In Dec. 2006 our friend Mary visited Vicki and me in Buenos Aires. Before leaving Washington D.C. she had the awful idea of buying Citibank traveler’s checks. Well, she explained, the Bush girls–the twin daughters of President and Laura Bush–had recently had their purses stolen in a Buenos Aires bar. Mary was worried about security, so on impulse she bought the checks.
Bad idea. When she arrived in Buenos Aires, her hotel wouldn’t accept the checks. She tried an exchange house, then a couple of banks, but no luck. In desperation she went to Citibank in Buenos Aires–remember these were Citibank traveler’s checks–but Citibank turned her down cold. They don’t accept traveler’s checks. Mary pointed out that these were Citibank traveler’s checks, and this was a Citibank branch. Ah, the local people explained, these traveler’s checks come from Citibank New York, we’re Citibank Buenos Aires, not really the same Citibank at all, you understand. Mary didn’t understand, but got the point: Citibank traveler’s checks are no good at Citibank.
A little background: Traveler’s checks were invented by American Express Bank in 1891. J.C. Fargo, then President of American Express Bank, had just traveled to Europe and had a difficult time getting the money he needed. J.C. figured if he, the president of a bank, with wire transfers all approved and set up in advance, had trouble, the average traveler must be desperate. He returned to New York and asked someone to invent American Express traveler’s checks–he spelled them "cheques" to differentiate. These American Express traveler’s checks were an immediate success, enabling traveler’s to carry money around the world without worrying about loss. The cheques also earned tons of money for American Express, who got to invest the float while their customers were running around the world with these little pieces of paper in their luggage. By 1915 American Express had a Travel Division, again breaking new ground.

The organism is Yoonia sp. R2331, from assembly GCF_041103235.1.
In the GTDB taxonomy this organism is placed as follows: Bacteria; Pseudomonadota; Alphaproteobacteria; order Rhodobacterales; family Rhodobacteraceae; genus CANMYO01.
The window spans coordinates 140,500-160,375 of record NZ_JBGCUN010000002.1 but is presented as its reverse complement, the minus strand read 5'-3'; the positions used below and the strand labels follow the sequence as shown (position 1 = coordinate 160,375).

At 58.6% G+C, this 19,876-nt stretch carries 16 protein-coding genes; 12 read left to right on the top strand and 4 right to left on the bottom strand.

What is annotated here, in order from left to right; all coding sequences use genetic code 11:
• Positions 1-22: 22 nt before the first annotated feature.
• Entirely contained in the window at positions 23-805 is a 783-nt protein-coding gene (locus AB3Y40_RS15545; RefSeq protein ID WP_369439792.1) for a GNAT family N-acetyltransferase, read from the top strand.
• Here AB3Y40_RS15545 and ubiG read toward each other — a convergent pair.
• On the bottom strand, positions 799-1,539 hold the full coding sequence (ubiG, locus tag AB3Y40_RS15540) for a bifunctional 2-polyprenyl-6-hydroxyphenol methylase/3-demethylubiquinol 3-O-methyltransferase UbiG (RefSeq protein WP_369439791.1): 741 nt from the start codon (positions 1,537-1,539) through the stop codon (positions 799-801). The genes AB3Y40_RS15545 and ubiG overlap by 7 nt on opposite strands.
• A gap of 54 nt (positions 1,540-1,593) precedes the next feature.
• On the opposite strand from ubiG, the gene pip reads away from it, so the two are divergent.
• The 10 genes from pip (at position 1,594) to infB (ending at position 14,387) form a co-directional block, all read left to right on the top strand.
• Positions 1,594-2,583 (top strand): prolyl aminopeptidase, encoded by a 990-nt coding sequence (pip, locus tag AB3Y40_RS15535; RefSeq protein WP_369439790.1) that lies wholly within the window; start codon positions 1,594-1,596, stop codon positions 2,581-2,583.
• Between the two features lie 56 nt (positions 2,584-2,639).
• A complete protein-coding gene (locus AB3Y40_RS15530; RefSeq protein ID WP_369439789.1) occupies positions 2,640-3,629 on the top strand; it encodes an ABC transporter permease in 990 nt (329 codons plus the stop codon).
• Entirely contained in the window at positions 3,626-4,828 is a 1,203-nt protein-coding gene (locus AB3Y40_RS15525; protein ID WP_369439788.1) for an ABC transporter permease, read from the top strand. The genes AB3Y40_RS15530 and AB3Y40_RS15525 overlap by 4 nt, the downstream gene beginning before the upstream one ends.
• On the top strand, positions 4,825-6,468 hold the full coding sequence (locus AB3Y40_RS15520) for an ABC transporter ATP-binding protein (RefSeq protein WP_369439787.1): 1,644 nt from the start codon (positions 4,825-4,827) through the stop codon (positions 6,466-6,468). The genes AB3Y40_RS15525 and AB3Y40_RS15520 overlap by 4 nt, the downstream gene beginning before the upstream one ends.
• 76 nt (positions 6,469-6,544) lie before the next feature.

In the 1950s and 1960s, when international travel really took off, Barclay’s, Bank of America, and others stepped in with competing products. But beginning in 1980 or so, traveler’s checks became obsolete. They were replaced by something far better: ATM machines. Get local currency anywhere in the world with just an ATM card or debit card. You get better security, a better exchange rate, and more flexibility. It’s a no-brainer. If you’re going to a country that doesn’t have ATM machines–North Korea, I suppose, or some African republic–it’s a cinch they won’t accept traveler’s checks, either.
But habits die hard, and Mary hadn’t traveled in years. She bought the checks. (Incidentally, although these were Citibank traveler’s checks, with the Citibank name in bold type, the checks themselves state that they’re American Express traveler’s cheques, not Citibank at all.)
The end of the story? Mary ran out of money and as a favor Vicki and I cashed some of her traveler’s checks for her. We mailed them to our bank in the United States, but our bank wouldn’t accept them. Just as a guess I’d say banks have a problem with the Patriot Act; they dislike the anonymity of traveler’s checks. Or maybe banks don’t want to bother with low volume. Just guesses. Anyway, last we heard Mary was calling Citibank to find out what to do. But we got the point, and now you get it, too: traveler’s checks are a thing of the past, once great, now useless.
Paul Terhorst, Buenos Aires, Argentina, Sunday, Oct. 21, 2007
Roving “Retire Early” Editor, International Living